Bill Ackman explains why he's not impressed by ADP's triple-digit return

In recent years, Automatic Data Processing (ADP) shares have delivered triple-digit returns while also outperforming the S&P 500 (^GSPC).

But activist investor Bill Ackman isn’t impressed.

Ackman, the CEO of $11 billion Pershing Square Capital Management, is currently waging a proxy contest against ADP to get three new directors on the board, including himself. He believes this is a situation where the company is “vastly underperforming its potential.”

In a recent letter to shareholders, ADP pointed to its total shareholder return under CEO Carlos Rodriguez being north of 200%. Ackman argues that the return doesn’t fairly capture how poorly the company has performed under current CEO Carlos Rodriguez. Specifically, he contends that ADP overstated its total shareholder return during Rodriguez’s tenure as CEO by just over 60 percentage points.

ADP’s stock performance has beaten the S&P since CEO Carlos Rodriguez’s tenure began in November 2011.

“They say the stock is up 200% since he’s been CEO. The answer is it’s up 140%,” Ackman told Yahoo Finance. “And that sounds pretty good over the last six years until you compare it to the industry. And the company has underperformed the industry by about more than 25 percentage points over the same period.”

Ackman noted that while human capital management (HCM) industry stocks have outperformed as a whole, ADP has been lagging its peers.

“The way you benchmark a company — you don’t look at the absolute performance,” he said. “The absolute level of the performance has been good. You look at the potential.”

He added that ADP also used the high intraday 12 p.m. price of $111.65 on July 25, 2017, as the endpoint for the total shareholder return calculation. But Ackman and others would point out at least some of the recent gains were driven by news reports of Pershing Square’s purchases.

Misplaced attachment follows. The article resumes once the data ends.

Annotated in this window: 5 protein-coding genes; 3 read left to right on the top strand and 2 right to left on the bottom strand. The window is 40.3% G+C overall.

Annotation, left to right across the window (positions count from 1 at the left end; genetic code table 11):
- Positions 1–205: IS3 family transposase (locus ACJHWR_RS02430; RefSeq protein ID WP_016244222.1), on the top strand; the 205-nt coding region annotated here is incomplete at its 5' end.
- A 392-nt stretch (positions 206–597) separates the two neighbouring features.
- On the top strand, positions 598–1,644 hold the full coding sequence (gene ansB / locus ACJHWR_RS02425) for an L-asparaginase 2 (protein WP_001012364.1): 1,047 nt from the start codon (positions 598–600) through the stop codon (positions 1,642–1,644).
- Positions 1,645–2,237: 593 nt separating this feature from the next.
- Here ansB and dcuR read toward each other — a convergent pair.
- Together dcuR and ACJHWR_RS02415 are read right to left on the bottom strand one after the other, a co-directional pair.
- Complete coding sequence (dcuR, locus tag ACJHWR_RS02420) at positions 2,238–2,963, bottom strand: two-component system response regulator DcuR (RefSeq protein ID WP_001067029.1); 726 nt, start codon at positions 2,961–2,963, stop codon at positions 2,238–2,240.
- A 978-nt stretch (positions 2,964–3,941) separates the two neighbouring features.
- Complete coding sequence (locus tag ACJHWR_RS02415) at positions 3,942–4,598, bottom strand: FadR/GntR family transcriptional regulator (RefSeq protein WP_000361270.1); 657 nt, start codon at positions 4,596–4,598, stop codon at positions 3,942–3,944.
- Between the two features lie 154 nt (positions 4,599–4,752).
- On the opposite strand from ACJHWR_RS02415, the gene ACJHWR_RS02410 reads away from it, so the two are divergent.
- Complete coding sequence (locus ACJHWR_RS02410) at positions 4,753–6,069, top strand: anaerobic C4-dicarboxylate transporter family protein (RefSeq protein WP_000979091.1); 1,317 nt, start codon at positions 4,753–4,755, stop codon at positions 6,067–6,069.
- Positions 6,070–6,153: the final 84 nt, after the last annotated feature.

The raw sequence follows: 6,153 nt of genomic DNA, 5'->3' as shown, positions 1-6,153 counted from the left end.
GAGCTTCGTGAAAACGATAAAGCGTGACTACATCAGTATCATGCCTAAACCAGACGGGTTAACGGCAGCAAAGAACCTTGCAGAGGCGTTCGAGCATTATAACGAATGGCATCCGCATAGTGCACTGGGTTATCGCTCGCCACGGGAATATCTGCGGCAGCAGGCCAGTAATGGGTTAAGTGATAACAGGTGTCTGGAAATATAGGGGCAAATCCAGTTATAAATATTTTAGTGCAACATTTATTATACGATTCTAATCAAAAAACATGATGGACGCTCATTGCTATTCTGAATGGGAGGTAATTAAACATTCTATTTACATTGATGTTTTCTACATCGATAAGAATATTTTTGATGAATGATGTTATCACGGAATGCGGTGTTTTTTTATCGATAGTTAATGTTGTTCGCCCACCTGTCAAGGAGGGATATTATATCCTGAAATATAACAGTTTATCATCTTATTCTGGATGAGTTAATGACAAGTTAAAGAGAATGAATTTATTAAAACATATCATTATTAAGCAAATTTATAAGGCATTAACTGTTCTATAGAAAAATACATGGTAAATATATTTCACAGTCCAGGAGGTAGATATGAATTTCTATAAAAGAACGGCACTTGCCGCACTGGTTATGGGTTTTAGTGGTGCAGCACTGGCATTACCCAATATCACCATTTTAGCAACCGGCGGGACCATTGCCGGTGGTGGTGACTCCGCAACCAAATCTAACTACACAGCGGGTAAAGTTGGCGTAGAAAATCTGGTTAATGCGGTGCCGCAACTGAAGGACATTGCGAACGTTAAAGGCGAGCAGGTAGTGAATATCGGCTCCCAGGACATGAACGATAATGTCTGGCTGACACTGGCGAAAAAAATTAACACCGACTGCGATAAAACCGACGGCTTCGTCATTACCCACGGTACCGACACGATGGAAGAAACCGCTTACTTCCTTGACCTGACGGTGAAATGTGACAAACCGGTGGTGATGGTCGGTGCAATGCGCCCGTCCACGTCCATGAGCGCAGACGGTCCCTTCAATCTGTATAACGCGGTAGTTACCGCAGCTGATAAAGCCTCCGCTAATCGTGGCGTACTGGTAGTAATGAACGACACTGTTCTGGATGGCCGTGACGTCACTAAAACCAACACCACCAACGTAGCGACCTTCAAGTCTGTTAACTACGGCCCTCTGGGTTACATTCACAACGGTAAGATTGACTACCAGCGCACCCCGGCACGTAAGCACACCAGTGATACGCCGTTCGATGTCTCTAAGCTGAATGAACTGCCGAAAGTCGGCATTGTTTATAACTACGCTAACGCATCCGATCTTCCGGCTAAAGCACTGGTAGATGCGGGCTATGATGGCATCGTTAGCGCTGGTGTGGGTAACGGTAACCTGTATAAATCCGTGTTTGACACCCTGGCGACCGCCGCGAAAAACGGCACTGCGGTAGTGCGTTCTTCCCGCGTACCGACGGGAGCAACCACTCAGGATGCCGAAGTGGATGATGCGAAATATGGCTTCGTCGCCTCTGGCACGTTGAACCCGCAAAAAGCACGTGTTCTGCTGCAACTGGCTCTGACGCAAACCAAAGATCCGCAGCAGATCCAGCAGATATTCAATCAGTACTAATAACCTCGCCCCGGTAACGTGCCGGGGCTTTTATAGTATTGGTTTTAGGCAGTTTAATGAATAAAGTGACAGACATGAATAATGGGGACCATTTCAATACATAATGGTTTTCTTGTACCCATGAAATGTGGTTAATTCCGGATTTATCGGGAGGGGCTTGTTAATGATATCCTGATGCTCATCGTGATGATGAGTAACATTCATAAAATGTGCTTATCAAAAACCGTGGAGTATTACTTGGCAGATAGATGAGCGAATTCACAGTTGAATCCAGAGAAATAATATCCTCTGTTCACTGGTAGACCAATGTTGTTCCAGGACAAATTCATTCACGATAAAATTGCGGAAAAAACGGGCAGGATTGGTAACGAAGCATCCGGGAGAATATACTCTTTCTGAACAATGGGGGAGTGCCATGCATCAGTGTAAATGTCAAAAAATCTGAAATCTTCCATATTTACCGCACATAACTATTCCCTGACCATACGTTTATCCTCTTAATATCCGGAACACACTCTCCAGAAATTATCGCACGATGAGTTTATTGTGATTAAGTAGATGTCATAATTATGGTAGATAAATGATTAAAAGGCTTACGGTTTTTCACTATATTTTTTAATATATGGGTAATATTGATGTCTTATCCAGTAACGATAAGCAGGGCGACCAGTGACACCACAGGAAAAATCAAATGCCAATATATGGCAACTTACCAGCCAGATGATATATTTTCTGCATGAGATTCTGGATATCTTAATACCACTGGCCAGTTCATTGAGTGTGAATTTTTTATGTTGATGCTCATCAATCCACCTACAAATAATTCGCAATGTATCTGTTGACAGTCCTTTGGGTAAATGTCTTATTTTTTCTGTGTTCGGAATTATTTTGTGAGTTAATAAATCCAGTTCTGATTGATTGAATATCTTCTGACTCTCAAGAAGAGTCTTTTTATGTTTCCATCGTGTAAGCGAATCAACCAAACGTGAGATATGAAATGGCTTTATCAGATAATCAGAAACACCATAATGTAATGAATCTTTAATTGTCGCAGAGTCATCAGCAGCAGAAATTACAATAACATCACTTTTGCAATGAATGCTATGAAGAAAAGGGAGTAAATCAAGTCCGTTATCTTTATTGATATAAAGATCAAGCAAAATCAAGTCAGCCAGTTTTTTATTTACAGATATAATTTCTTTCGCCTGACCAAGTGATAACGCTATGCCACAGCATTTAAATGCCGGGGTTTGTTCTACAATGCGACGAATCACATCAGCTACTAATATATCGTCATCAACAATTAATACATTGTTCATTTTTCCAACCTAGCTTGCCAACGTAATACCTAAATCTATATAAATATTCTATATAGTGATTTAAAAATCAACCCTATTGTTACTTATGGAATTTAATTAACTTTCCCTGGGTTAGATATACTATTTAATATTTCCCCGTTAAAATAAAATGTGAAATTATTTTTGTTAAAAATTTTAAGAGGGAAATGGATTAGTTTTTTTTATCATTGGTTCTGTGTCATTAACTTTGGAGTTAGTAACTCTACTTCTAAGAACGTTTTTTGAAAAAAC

ADP’s stated return also includes CDK, which was spun out to shareholders under new management. Ackman argues “the proper way to [account for the CDK spinoff] is to consider that as a dividend and then have that money reinvested into [ADP].”

On top of all that, “the stock actually went down 4% the day he started,” Ackman said.

Activist investor Bill Ackman, the CEO of Pershing Square Capital Management, contends that ADP’s total shareholder return under CEO Carlos Rodriguez is not accurate.

One thing that stood out to the Pershing Square team was how the company compares to Paychex (PAYX), a competitor in the human capital management (HCM) business.

“If you look at Paychex, over the last six years, Paychex has gotten more and more profitable and productive,” Ackman said. “Their margins are up to 41% versus ADP’s on a like for like basis — ADP’s core employer services business is at a 19% margin — so basically less than half a direct competitor for a big part of ADP’s business. And we said, ‘Wow, this doesn’t make lot of sense.’”

He also called ADP “one of the least efficient big companies.” That said, he sees an opportunity to run the business much more effectively and efficiently.


Julia La Roche is a finance reporter at Yahoo FinanceFollow her on Twitter.

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